## Creating inch and metric tutorials?

Subject: Creating inch and metric tutorials?
From: "Brierley, Sean" <Sean -at- Quodata -dot- Com>
To: "TECHWR-L" <techwr-l -at- lists -dot- raycomm -dot- com>
Date: Fri, 6 Apr 2001 14:28:40 -0400

I missed the original post.

However, you really have to do two separate tutorials. Now, you can use

The issue is this, when you discuss the numerical measurements in inches,
you discuss three decimal places for smaller parts (thousandths of an inch).
For metric parts, the same numbers would be to tenths of a millimeter,
maybe. So, you cannot really use unitless numbers because the numbers would
look strange to one of your two audiences.

However, a part is a part. Write the procedure for the inch representation.
Then, copy the exact same text and numbers for the metric example. Then,
take the US numbers and go through the book converting and rounding and
test against an actual creation of the part. The result is a metric part
that is very close to the same part you created for inches. Also, you will
want to do more than just round the numbers. You will want numbers that make
sense, so I recommend you round to get an approximation of where you want to
go and then test in the CAD/CAM program to make sure the number does not
need tweaking. The reason you test is to make sure your surfaces align as
you make rounding and tweaking decisions about metric values. Something else
to consider is using multiples of 5 and 10 for metric parts.

You also need to use, as an example, a part that is recognizable in
different industries as well as countries. Assuming your product is not
solely used to manufacture mountain bike parts, using a mountain bike part
as an example might not make sense or might seem odd to somebody who makes
parts for pumps. Find an example or examples that are real-world and widely
recognizable. Of course, you want to showcase all the main features of your
product.

In this way, the procedure, CAD drawings as imported into the books (don't
dimension these in the CAD software, do it in your DTP app), and screen
captures (except those with measurements in them) really stay the same and
some work is saved. No need to outsource and the second book is only half
the work that the first book was.

Each document is then printed and bound or PDFed as a separate work. One
other thing to add is you might want to consider using UK spelling for the
metric version. A simple search and replace will fix this, for the most
part.

I would not alternate between inch and metric. That would be difficult to
follow, foreign, and frustrating to a reader, especially if each section
builds on the previous. Let's say in one section you create a set of curves
using inches and in the next section you create a surface using metric . . .
and let's say your software is good enough to be absolutely accurate in
converting the units . . . the reader is still caught and distracted by the
change.

When I did this, I briefly considered using conditional text in FrameMaker
to separate US and Metric versions in one book, but ultimately decided the
overhead of managing the conditions really was not worth it.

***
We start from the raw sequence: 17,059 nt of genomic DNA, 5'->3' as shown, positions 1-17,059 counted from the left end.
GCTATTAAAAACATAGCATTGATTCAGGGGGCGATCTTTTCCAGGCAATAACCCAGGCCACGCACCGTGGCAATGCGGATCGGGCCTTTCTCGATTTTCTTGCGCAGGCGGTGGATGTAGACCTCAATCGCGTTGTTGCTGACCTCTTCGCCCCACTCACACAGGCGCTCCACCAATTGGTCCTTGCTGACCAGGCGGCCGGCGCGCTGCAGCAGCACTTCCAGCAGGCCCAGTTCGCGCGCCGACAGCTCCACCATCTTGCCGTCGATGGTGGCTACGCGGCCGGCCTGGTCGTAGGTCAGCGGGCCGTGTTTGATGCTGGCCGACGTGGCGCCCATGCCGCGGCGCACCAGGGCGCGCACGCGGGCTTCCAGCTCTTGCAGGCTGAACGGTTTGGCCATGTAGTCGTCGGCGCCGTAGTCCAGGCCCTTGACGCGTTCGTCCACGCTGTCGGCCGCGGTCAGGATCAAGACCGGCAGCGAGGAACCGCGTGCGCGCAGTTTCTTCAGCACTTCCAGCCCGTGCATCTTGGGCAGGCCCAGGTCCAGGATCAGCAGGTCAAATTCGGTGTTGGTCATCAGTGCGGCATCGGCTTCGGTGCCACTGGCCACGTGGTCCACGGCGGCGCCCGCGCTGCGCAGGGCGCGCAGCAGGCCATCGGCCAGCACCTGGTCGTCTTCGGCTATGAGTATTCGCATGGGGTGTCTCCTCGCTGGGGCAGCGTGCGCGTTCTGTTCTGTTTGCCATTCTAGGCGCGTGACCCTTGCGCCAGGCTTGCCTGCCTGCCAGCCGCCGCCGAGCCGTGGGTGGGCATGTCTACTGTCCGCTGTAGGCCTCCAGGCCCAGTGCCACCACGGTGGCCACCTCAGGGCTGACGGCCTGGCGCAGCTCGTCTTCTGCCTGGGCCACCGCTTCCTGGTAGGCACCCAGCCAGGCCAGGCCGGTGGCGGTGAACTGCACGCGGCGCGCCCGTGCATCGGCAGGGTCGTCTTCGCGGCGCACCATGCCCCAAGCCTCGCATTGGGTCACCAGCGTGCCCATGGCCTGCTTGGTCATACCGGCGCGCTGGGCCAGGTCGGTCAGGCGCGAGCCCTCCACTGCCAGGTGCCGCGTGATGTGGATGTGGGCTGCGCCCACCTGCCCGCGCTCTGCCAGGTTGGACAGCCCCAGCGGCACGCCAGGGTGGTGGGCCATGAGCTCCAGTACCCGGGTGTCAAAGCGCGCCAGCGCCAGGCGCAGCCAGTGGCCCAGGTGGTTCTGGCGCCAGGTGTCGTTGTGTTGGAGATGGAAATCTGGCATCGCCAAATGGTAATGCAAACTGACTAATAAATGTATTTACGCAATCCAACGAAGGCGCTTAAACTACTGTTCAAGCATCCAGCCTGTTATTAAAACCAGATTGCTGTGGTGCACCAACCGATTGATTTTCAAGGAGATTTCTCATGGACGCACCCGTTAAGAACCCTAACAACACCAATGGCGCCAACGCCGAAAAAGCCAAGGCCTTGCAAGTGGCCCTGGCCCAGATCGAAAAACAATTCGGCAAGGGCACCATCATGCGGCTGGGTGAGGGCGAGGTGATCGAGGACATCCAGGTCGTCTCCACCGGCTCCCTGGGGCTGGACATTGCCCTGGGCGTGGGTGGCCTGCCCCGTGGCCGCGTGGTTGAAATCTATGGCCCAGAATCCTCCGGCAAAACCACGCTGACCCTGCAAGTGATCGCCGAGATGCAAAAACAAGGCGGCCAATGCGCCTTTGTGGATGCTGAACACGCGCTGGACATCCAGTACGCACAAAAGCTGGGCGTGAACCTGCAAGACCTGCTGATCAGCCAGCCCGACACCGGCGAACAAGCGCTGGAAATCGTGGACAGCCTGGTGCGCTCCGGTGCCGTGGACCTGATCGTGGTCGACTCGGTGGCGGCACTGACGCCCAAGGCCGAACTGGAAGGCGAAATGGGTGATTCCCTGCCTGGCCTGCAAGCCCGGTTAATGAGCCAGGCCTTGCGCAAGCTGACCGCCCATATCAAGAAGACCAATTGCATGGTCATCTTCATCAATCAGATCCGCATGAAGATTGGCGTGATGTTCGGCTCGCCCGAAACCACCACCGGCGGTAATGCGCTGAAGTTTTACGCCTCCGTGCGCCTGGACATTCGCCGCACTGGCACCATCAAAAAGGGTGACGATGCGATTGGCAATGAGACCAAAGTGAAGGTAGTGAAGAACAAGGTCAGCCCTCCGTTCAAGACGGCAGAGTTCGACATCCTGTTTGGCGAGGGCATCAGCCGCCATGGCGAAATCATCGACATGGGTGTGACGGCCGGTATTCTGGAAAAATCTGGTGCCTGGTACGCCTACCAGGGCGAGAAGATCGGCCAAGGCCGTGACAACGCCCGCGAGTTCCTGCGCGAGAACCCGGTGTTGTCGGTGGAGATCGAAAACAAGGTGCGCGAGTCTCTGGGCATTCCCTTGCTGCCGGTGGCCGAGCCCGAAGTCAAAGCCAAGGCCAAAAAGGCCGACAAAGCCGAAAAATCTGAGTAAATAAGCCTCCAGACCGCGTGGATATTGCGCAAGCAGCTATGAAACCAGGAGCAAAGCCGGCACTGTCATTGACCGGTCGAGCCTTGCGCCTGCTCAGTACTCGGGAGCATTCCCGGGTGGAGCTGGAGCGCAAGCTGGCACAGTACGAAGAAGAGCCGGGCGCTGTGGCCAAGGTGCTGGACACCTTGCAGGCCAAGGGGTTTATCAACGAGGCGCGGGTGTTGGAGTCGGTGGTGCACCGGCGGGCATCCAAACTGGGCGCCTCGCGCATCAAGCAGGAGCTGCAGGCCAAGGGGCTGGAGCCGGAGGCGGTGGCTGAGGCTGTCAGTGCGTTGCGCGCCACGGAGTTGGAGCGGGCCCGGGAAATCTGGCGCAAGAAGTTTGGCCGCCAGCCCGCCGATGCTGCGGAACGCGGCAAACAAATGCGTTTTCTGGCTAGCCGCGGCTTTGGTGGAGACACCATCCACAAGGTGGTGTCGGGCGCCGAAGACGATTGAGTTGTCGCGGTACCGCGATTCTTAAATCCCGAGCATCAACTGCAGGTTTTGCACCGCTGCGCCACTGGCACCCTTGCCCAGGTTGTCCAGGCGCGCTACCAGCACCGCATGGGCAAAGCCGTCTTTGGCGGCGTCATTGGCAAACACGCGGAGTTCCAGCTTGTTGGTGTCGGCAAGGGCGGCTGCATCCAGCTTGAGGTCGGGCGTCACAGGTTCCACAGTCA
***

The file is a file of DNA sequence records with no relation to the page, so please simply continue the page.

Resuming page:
Finally, don't write off your US market. As a whole, the rest of the world,
like it or not, is kinda used to US English in computer manuals. (Blame
Microsoft or whomever. ;?) The US audience is more likely to be alienated,
to a large degree, by UK English or metric . . . though this might not be
true of specific industries, like the automotive industry.

Cheers,

Sean
sean -at- quodata -dot- com

-----Original Message-----
From: Hart, Geoff [SMTP:Geoff-H -at- MTL -dot- FERIC -dot- CA]

Christine Capazzi wonders: <<My team and I are running into a sticky
situation with the printed tutorials for our CAD/CAM software. We
have four
full-time writers and one part-time writer. We currently create 7
printed
tutorials (one for each product) using only inch parts, tools, and
parameters. Due to the increased level of business overseas (it now
accounts
for 50% of our sales), we are becoming aware of a need for metric
tutorials.
The interest is mainly coming from the international dealers who
translate
our manuals after they are completed (each country's dealer does
translation
- we just hand off the files when we're done) but the noise is
increasing
from the rest of the world also.>>

In all likelihood, the optimal solution is to create two entirely
separate
sets of examples (one metric, one imperial).

<snip>

<<1. Create one version of each tutorial first (inch or metric) and
then
convert to the other measurement system. This sounds great at first,
but
means we have to maintain twice as many publications in the future.
We could
farm out the conversion to an outside consultant, but still a big
strain on
resources.>>

It also risks the problems that I've mentioned above with
conversions
(rounding errors).

(e.g., someone ***must*** check the results of the tutorial to
be sure the parts align, fit, etc.).

<snip>

<<2. Create half the tutorial in inch and half in metric.>>

<snip>

This could elegantly turn the problem into an opportunity if you add
a few
simple words at the beginning of each tutorial: "In an increasingly
global
marketplace, every manufacturer must cope with the unpleasant
reality of
this
reality and to showcase the flexibility of our software, we've
provided
examples in English and metric units in alternating chapters." I
your argument that "we wouldn't be duplicating the functionality",

<snip>

<<3. Create manuals only in metric and let the few countries that
use inches
fend for themselves.>>

Not a good solution.

<snip>

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